British Columbia’s jobs minister says the latest employment numbers from Statistics Canada show the provincial economy remains resilient.
The unemployment rate in B.C. last month was eight per cent, up from 7.2 per cent in December.
The national jobless rate was 9.4 per cent in January, up from 8.8 per cent in December, and economists say that’s mainly due to the loss of hundreds of thousands of service sector jobs, most in Ontario and Quebec.
Ravi Kahlon, the minister of jobs, economic recovery and innovation, says B.C. created 2,800 jobs in January and analysts peg the higher unemployment rate to more people looking for work.
B.C. Liberal jobs critic Todd Stone says the latest data shows B.C.’s job growth stalled in January and the New Democrats are hindering economic recovery and failing small businesses.
But Kahlon says B.C. has seen nine consecutive months of job growth, bringing employment numbers to more than 98 per cent of pre-pandemic levels.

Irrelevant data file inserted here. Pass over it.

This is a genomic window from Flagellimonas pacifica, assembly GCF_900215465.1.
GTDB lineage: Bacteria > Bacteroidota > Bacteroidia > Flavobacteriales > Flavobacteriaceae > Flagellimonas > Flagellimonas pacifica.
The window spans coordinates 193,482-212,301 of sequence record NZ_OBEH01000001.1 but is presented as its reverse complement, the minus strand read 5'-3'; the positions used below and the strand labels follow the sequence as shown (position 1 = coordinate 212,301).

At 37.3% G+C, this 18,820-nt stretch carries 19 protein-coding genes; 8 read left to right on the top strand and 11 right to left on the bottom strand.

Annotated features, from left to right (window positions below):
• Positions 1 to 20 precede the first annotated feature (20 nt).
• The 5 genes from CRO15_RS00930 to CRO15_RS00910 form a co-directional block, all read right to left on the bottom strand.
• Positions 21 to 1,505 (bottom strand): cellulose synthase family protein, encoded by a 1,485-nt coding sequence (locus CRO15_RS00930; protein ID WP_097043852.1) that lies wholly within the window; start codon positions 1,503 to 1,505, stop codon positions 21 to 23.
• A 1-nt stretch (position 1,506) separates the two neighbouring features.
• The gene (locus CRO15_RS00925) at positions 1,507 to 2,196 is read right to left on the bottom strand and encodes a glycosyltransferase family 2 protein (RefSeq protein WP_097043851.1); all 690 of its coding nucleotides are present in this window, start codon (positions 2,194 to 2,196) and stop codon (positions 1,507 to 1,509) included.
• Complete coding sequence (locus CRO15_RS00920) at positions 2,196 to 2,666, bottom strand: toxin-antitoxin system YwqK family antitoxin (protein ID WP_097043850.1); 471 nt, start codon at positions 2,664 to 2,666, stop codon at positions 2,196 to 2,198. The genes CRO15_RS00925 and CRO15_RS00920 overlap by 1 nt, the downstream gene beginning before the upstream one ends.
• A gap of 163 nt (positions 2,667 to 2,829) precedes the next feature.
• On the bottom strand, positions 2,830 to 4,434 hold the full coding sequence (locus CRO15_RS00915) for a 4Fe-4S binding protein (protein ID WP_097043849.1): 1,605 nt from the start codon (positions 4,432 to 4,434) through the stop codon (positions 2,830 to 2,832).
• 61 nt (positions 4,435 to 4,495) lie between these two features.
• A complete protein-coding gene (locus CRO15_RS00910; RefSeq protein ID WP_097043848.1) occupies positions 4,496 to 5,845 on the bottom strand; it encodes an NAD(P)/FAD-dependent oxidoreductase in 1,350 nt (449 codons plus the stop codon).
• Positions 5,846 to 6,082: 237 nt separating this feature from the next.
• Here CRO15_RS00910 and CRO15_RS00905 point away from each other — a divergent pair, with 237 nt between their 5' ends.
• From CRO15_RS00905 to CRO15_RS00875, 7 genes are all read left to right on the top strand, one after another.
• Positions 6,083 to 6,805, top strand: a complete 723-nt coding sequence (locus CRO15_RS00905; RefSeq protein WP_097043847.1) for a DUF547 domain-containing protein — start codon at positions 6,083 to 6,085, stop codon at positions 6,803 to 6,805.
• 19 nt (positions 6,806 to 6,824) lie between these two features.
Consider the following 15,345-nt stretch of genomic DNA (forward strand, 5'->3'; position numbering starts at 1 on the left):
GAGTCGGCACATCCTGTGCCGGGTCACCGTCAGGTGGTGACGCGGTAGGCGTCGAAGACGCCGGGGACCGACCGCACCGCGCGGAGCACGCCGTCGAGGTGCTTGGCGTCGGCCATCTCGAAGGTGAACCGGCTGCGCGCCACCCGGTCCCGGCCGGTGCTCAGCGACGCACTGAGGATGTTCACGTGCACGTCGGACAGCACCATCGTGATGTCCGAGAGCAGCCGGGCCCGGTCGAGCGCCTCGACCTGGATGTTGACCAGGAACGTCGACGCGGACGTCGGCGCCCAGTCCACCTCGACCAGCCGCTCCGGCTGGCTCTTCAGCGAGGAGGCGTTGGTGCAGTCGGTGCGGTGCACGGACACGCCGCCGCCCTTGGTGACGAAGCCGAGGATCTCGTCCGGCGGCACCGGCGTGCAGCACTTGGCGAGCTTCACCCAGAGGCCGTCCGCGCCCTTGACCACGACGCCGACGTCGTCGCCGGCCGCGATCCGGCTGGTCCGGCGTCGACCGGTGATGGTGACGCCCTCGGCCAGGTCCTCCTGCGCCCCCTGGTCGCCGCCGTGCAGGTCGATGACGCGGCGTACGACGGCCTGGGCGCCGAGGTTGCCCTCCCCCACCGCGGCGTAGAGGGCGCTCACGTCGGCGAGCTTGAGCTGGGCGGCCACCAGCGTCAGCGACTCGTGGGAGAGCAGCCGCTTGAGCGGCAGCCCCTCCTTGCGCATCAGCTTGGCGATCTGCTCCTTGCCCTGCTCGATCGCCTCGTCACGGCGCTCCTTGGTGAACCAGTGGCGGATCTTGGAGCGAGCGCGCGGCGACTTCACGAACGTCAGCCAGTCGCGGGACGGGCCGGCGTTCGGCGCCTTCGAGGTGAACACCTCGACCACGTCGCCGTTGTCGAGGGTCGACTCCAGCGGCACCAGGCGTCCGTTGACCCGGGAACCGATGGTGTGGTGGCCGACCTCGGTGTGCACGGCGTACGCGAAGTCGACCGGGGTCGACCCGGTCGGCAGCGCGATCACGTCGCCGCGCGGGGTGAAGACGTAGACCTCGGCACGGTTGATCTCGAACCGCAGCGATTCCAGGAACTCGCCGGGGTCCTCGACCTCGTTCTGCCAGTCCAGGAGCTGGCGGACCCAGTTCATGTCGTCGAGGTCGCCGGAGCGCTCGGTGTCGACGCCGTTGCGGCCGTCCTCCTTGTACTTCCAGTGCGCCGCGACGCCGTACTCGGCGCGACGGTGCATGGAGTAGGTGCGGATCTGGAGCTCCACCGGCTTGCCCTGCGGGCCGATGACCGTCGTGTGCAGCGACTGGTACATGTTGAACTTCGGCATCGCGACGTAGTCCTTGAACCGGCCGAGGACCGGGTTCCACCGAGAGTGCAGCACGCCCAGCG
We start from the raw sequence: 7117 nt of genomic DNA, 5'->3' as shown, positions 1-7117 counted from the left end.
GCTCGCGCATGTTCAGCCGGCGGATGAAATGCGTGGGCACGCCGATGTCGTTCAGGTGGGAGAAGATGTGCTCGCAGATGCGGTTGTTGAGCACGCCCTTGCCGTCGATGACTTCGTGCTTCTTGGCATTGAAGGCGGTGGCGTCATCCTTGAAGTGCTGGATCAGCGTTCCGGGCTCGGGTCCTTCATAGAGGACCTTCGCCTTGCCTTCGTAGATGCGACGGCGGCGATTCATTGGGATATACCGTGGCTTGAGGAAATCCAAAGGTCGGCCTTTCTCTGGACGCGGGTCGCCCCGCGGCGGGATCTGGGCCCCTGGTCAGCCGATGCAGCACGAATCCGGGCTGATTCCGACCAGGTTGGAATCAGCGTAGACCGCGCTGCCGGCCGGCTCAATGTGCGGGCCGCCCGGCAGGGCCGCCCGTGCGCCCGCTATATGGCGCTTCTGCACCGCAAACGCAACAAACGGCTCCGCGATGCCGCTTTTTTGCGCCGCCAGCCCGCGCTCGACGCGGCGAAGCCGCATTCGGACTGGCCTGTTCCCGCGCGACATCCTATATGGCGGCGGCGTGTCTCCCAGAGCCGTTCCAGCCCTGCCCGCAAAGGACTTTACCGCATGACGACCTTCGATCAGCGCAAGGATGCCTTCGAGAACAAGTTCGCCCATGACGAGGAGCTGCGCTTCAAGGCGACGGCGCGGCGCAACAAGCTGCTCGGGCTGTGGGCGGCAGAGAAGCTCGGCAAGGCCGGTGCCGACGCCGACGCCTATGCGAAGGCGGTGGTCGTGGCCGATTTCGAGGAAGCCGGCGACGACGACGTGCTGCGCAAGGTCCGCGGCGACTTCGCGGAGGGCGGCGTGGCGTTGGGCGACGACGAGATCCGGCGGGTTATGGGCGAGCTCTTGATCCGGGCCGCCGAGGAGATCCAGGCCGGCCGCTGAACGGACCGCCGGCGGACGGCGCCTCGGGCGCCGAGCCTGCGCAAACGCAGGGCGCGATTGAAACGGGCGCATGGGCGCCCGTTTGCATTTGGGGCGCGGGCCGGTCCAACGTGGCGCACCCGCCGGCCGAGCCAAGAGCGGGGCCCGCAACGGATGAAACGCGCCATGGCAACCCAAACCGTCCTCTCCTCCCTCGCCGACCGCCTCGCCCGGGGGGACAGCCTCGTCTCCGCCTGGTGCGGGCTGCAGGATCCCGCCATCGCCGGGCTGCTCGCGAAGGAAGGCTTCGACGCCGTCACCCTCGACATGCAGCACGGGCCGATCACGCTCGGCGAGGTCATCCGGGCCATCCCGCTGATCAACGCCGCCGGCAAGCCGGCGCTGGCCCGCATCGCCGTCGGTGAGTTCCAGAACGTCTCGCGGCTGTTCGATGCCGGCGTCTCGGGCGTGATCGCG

The impacts of the COVID-19 pandemic continue to hamper the province’s hospitality and tourism sectors, Kahlon said in a statement on Friday.
“Additionally, people of colour and Indigenous Peoples in British Columbia continue to face disproportionate impacts during this pandemic,” he said.
“Our province’s economic recovery will not fully take hold until vaccinations have been fully administered, which is why it is critically important we do everything we can to prevent the spread of this virus.”
A news release from the B.C. Liberal caucus says 41,700 fewer people are working compared to pre-pandemic levels last February, and Stone said the province’s economic recovery program has not responded.
He also highlighted the fact that only $12 million of $300 million in grant money for small and medium-sized businesses has been spent, which Stone said “speaks to the NDP’s incompetence in getting funds out the door.”
Kahlon said his ministry will continue to support the hardest-hit sectors and build a recovery that closes inequality gaps.
This report by The Canadian Press was first published Feb. 5, 2021.